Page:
September offers further compensation for the loss of Summer in the form of the humble blackberry. The three year old was enchanted, this time last year, by the sudden appearance of these sweet and abundant treats on the hedges, and our daily dog walks around the spidery network of lanes near our cottage became a feast of picking and eating that saw us coming home with over-flowing tupperwares and purple chins. Such was the impression it left, that she has mentioned it from time to time ever since, and the anticipation and excitement has been building to a frenzy since we began to notice the flowers turning to little green bobbles in early August.
And now the feast can begin, accompanied by an equally greedy one year old, who this time last year could only watch in puzzlement from the comfort of her sling as I reached and stretched for the best fruit and hoped her face was spared the scratch of brambles. Now they both eat, and I am Chief Picker, handing down berry after berry to eager hands, and wondering if any will actually make it home in our collecting pots, and if it really matters anyway, amidst all this joyful gluttony and giggling stained faces.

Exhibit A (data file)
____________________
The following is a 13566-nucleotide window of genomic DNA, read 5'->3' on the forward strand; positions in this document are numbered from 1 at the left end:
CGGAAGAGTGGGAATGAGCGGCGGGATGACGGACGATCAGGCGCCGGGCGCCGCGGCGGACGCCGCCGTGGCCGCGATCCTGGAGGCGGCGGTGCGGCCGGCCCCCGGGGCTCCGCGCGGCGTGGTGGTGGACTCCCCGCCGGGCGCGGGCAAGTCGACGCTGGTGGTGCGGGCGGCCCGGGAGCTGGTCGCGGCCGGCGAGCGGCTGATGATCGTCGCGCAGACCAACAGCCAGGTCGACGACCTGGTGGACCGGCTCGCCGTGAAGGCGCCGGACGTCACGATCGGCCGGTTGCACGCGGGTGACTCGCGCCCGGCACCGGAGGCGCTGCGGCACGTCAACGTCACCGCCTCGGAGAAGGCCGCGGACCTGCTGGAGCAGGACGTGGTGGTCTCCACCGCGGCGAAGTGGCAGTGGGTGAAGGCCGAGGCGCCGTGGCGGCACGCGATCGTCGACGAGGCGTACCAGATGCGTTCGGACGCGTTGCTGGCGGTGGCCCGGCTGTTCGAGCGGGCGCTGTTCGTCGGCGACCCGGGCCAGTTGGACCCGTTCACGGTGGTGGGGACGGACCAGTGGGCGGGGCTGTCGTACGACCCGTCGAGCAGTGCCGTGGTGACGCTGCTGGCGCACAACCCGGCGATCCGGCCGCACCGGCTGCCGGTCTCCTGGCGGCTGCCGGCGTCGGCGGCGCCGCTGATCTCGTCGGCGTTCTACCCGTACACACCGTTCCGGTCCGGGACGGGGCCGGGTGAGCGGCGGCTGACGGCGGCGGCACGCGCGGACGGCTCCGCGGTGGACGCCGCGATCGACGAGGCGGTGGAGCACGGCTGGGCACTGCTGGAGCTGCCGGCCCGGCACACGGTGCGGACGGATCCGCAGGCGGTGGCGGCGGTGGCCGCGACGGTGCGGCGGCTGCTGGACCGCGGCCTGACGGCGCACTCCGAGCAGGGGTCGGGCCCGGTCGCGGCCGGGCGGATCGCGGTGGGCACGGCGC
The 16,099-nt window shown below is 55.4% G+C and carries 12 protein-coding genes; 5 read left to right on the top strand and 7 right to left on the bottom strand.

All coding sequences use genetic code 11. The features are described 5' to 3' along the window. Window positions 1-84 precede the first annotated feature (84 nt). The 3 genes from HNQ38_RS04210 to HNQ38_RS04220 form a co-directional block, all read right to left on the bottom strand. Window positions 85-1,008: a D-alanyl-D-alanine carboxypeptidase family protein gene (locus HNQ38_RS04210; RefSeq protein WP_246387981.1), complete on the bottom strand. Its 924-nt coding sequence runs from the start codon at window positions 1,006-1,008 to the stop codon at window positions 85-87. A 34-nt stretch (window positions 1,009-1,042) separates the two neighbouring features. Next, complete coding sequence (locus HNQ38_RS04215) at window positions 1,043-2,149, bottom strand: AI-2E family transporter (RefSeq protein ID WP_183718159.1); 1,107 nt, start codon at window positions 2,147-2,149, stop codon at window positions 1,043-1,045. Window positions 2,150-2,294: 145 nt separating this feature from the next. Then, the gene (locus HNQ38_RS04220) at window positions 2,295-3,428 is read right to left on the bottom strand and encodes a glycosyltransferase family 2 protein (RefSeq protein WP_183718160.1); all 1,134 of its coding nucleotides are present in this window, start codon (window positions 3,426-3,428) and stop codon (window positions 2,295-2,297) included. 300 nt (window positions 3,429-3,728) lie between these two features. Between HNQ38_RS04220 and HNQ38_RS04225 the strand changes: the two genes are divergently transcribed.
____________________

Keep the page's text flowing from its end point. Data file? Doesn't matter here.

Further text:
As they eat I spin a story about the birds who eat the berries we can’t reach and how they grow strong from the fruit but poo out the seeds and where the poo lands – splat (they like that bit) – another plant grows. They don’t seem to be really listening to most of it, but the three year old pauses and looks me in the eye as I say, “…and you came from a seed in my tummy, and I came from a seed in Grandma’s tummy, so you are my baby bramble and I am hers!”. Yeah yeah, I know it’s not A Level Biology, but I love the chance that playing in nature affords us to teach our children about life and death, birth and decay. From these hazy days in the lanes of Somerset, there comes a connectedness with our place in the bigger picture, a sort of ‘hedgerow spirituality’, and a knowledge of the cycle of life in which everything changes, and everything stays the same. Blackberries, toddler groups, and even lost social lives: they all come back around, eventually. Round here, this kind of information grows on trees.